Couple of observations about this year’s bike – I thought the course was “easier” than the prior years as far as difficulty of climbs. I enjoyed the flat start and finish (all the climbing was in the middle of the course, more or less).
But there were far more many obstacles to tackle–several sets of railroad tracks, potholes and turns and twists. While I would still call this course very first-timer friendly for a 70.3, this bike course required some additional bike handling skills than some of the prior.
Because of the rolling start, the bike was less crowded–at least I thought it was–but it could be because I wasn’t really going all that fast.
IRONMAN did a great job staffing all the stops, intersections and the like. They arrived super quickly to help with the down rider. I always appreciate the class and magnitude at these events.
- First-Timer Augusta 70.3 Tip:
- Master your bike handling skills. Practice riding over railroad tracks and taking turns easy, and holding your line (staying straight). I mean, these are skills that anyone racing should have–but it bears repeating especially if this is your first. People will be on your left–and you need to make sure you can stay right during the race and taking turns–and managing yourself over the course.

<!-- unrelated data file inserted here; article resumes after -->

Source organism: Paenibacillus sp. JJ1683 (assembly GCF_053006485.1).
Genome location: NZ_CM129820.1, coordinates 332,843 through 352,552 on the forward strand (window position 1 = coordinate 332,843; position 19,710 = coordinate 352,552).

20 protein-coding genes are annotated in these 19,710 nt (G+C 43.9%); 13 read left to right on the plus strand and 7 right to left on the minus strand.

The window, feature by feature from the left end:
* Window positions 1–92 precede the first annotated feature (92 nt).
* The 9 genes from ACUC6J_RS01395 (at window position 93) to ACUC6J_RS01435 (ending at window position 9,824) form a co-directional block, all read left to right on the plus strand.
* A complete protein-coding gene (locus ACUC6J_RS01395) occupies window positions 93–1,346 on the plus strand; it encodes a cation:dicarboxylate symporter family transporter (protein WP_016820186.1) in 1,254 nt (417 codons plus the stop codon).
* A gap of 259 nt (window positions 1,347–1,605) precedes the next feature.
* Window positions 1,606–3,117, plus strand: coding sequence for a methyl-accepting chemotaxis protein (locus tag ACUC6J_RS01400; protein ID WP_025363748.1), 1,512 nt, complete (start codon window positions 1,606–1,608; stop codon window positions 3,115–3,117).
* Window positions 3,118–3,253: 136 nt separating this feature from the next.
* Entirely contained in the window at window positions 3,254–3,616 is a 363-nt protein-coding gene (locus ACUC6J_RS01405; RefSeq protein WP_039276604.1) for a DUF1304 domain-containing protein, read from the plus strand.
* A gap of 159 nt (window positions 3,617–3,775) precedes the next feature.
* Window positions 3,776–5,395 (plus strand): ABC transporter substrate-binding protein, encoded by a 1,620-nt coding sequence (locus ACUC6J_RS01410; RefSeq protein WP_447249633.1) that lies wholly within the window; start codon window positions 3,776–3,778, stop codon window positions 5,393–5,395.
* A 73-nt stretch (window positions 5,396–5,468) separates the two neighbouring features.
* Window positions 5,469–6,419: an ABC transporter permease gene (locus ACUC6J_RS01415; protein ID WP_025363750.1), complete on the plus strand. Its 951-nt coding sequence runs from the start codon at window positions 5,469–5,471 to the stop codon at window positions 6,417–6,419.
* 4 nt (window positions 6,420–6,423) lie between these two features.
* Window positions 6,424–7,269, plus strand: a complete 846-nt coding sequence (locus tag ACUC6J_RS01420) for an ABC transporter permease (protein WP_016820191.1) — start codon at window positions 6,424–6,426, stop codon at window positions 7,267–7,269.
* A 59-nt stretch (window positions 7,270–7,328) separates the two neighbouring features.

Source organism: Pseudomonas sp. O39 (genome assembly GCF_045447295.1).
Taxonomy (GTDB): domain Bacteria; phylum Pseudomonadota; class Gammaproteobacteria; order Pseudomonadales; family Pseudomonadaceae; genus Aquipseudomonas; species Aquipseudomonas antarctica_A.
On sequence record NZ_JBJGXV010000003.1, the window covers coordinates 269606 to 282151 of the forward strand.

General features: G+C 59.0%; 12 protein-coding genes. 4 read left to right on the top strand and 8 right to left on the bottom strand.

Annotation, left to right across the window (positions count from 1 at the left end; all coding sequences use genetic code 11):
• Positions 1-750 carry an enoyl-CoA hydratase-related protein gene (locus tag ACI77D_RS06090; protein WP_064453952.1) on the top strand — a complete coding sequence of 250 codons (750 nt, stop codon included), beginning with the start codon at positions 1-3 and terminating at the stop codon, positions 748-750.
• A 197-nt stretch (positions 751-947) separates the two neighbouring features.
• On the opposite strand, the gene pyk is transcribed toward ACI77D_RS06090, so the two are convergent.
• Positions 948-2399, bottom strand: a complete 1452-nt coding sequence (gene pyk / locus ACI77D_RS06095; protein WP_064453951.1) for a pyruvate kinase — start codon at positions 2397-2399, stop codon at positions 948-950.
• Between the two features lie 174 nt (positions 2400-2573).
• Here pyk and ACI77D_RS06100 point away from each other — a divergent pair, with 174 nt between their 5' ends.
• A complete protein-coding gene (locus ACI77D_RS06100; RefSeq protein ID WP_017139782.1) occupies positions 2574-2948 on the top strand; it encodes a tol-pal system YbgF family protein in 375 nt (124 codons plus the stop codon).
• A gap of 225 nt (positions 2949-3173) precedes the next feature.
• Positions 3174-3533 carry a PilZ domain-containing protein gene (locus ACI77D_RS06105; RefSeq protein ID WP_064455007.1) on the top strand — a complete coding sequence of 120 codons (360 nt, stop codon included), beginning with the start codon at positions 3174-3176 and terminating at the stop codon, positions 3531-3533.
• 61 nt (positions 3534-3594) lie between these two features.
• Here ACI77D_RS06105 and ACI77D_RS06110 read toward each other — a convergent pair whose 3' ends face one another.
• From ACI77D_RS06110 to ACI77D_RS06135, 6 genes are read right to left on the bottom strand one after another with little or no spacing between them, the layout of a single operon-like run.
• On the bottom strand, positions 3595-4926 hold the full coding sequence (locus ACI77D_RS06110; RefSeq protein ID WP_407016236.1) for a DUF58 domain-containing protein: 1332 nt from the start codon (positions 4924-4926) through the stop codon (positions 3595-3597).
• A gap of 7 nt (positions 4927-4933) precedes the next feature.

- First timer tips for heading out on the Bike Course:
- Walk your bike to the mount line, but do NOT block the mount line. Take your bike 10-15 feet past the mount line, go to the far right (near the barricades) and take your time straddling your bike. Look behind you, and make sure you are clear before you go. Yes, you might have to wait a New York minute. Then look ahead and focus on going forward,in a straight line. Hold your line, and stay to the right.
- Keep one foot un-clipped, in case you have to stop, or put your foot down. It can be tricky getting down the road. You should be able to adapt and stop if necessary.
- Once you are on your bike and riding, stay to the RIGHT.
- Take your time to clip in the other foot once you are ready. You can ride slow, but stay RIGHT. Far right. Not middle, and never left. There are people who are ready to start the bike and go, and they would like to go. When you are riding on the left or in the middle of the road, trying to clip in, or weaving, you are dangerous. Really.
- Then, unless you are a confident, reasonably skilled and fast cyclist, just hang out to the right. For a long while, until the ride opens up and you can safely pass people.
Same fantastically flat, spectator-friendly and runner-encouraged run. Same hot-as-balls Augusta as the last few years. With a high of 92 degrees on race, the sun was adequately baking. ?
Not having my watch, I asked the volunteers in T2, “What time is it” as I headed out… she said, “12:30.”